Remember that Games Studies course that Dr. Jon Denning and I developed for Taylor University for the Spring 2016 Semester? Whether you remember that course or not, I am excited to announce I will once again be teaching SYS 270 Game Studies this Spring 2018 semester.

This time I have a new co-teacher, Dr. Jonathan Geisler. He has a passion for tabletop games and is excited to be teaching this new edition of the course. Dr. Geisler, Dr. Denning (my former co-teacher), and I have been reviewing the previous course over the past year. We talked with our former students, we reviewed our notes from the course, and watched where the game industry has been going. We determined our first edition of Game Studies covered too much ground in a single semester, so we are splitting the course in half. This new Game Studies will focus only on tabletop games, up to the point of hybrid games. A new course is in develop focused on digital game studies.


Games are as popular as ever on computers, consoles, mobile and tabletop. Various Conventions, Kickstarters, Blogs, and Media Outlets are devoted to games. Game publishers are seeking new and innovative games for the market. The course serves to introduce the various aspects of game studies. This systems course will cover a brief history and philosophy of games, basic game theory, game mechanics, probability, game conceptualization, game design process, iterative design, game industry, and gamification. Further, the student will experience the practical elements of game development including game conceptualization, prototyping, playtesting, and production through a final group project of creating a game. The theories and processes discussed in this course apply to digital and tabletop game design, but this course focuses on tabletop games


  • To understand the underlying history and philosophies of games.
  • To understand basic game theory and the mathematics behind it.
  • To understand the mechanics and characteristics of games.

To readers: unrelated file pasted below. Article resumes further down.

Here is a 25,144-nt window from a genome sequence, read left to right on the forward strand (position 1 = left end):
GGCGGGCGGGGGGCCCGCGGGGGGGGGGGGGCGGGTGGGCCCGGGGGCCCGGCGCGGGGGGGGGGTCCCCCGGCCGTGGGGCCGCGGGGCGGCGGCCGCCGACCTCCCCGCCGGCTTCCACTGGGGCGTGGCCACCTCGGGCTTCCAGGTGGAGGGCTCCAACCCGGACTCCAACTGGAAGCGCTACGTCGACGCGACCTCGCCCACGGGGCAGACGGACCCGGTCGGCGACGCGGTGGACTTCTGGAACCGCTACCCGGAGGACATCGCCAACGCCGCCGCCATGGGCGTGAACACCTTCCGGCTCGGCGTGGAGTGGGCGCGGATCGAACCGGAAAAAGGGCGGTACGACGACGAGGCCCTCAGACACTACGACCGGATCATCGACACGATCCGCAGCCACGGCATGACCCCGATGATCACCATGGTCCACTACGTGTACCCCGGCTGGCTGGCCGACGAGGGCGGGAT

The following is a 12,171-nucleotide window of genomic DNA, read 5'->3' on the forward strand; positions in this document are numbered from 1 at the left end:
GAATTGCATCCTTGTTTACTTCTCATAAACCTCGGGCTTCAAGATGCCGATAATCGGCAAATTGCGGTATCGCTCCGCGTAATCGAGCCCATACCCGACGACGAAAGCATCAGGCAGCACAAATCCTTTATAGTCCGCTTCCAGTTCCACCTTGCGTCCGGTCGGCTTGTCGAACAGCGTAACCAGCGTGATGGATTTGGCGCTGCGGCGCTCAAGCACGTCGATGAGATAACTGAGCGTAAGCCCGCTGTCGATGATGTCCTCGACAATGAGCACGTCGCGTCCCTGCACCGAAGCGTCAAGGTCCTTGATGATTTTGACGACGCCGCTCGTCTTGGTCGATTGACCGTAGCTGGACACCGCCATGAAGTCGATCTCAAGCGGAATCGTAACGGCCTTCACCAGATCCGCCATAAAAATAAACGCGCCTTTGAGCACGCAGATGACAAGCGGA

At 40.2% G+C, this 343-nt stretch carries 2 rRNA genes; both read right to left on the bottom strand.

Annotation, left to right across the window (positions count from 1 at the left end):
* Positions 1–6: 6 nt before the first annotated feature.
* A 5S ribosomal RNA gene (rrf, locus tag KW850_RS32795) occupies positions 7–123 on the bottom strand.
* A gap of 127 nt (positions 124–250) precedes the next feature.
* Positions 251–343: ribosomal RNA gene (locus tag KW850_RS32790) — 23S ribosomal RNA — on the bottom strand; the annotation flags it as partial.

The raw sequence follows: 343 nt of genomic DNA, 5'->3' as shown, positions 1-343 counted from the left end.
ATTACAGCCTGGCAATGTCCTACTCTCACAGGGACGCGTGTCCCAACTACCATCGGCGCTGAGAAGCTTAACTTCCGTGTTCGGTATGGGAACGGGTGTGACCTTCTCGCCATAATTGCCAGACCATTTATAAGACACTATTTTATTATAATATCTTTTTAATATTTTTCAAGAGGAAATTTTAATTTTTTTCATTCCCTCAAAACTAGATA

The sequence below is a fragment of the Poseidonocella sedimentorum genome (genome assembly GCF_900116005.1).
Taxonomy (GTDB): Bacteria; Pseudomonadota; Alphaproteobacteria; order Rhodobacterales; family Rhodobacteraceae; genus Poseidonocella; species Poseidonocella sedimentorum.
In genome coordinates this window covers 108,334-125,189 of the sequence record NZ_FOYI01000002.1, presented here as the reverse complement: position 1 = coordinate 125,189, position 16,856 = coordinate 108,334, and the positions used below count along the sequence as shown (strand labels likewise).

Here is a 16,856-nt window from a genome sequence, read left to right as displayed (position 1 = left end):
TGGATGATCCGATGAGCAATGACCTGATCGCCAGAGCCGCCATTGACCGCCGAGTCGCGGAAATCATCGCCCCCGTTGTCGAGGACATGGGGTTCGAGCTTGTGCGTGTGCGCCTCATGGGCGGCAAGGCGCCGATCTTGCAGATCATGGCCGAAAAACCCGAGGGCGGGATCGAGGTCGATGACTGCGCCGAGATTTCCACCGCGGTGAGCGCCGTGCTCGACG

• To utilize critical analysis for incorporating concepts from other games.
  • To understand the process involved in designing and producing games.
  • To utilize the iterative system design process.
  • To understand the impact of gamification on society and commerce.
  • To understand the interaction of faith and gaming.
  • To learn from game industry professionals.
  • To produce a game prototype.

For this Game Studies, much of the core of the class will remain the same as before, so you can read about that in this blog series.

The largest change to this edition of the course has been a reworking of the schedule to provide greater emphasis on the iterative design process. Students will be going through a minimum of ten iterations of their tabletop game prototypes during the semester. We realize that is not enough for a published game, but that gives our students a real world experience going through the process in a condensed manner. We have redesigned the class to meet twice a week with the first day being lectures/discussion and the second day being an iterative design/playtesting lab.

The second major change involves more instruction regarding the critical analysis of games. We will spend more time at the beginning of the course working with the students on critical analysis. We really felt we didn’t explain that process as well in the first edition of the course, so we plan to work collaboratively on the early analysis so all the students understand the process and what we expect from a critical analysis of a game. Also, since we are now focusing on tabletop games, we need to replace the digital games with tabletop games. We have, as well, reviewed the effectiveness of games we analyzed during the first course and have decided to replace some of those games. We are currently researching possible games to include and speaking with publishers. Once we finalize the games we will be critically analyzing in the course, I will post that list.

Once again, I am excited and blessed that I get to teach this course for the university. It is such an honor and so much fun to focus my passion for gaming and my experiences as a freelancer on teaching possible future game designers, game editors, and game publishers.

Game Studies Course: Second Edition

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